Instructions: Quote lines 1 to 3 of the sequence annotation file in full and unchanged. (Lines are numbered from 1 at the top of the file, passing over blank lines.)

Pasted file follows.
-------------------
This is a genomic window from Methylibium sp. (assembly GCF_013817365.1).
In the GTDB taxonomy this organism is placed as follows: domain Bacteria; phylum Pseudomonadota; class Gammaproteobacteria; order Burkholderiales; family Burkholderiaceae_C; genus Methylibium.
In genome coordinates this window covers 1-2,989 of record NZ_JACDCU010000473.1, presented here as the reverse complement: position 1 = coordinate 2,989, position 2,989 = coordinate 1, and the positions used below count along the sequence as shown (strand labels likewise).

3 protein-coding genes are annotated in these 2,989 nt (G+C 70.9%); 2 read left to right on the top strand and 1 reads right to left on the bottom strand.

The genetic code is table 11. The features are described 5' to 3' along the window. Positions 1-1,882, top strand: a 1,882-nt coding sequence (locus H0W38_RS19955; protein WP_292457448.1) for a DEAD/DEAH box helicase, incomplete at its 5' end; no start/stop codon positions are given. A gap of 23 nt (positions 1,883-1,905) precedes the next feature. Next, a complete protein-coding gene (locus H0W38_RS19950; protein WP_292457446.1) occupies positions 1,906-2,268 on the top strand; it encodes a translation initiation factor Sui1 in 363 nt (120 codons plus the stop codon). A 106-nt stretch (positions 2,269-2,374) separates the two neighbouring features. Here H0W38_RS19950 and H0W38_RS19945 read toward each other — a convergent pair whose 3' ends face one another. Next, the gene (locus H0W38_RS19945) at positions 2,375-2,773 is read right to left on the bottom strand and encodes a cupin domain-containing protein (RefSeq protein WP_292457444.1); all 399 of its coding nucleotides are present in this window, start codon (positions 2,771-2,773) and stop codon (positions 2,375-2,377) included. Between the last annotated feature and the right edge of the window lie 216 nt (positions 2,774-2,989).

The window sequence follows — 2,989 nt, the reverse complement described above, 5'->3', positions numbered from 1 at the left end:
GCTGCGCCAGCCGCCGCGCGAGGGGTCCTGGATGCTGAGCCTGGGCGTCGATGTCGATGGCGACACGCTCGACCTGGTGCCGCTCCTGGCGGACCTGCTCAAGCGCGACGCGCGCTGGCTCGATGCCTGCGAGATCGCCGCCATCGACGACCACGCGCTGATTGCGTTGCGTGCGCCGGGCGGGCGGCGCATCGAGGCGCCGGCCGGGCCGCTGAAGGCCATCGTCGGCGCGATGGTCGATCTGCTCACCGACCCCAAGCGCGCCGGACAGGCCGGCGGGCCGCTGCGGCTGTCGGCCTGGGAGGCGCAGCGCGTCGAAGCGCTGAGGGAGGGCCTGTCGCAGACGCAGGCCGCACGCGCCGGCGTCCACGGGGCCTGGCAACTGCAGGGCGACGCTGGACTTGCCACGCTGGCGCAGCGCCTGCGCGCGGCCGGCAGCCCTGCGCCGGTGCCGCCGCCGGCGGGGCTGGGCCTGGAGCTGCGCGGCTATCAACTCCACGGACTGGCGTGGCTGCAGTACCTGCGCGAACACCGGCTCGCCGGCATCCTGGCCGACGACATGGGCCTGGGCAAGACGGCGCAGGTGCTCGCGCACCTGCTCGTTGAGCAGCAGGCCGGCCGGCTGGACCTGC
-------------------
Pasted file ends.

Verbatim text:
This is a genomic window from Methylibium sp. (assembly GCF_013817365.1).
In the GTDB taxonomy this organism is placed as follows: domain Bacteria; phylum Pseudomonadota; class Gammaproteobacteria; order Burkholderiales; family Burkholderiaceae_C; genus Methylibium.
In genome coordinates this window covers 1-2,989 of record NZ_JACDCU010000473.1, presented here as the reverse complement: position 1 = coordinate 2,989, position 2,989 = coordinate 1, and the positions used below count along the sequence as shown (strand labels likewise).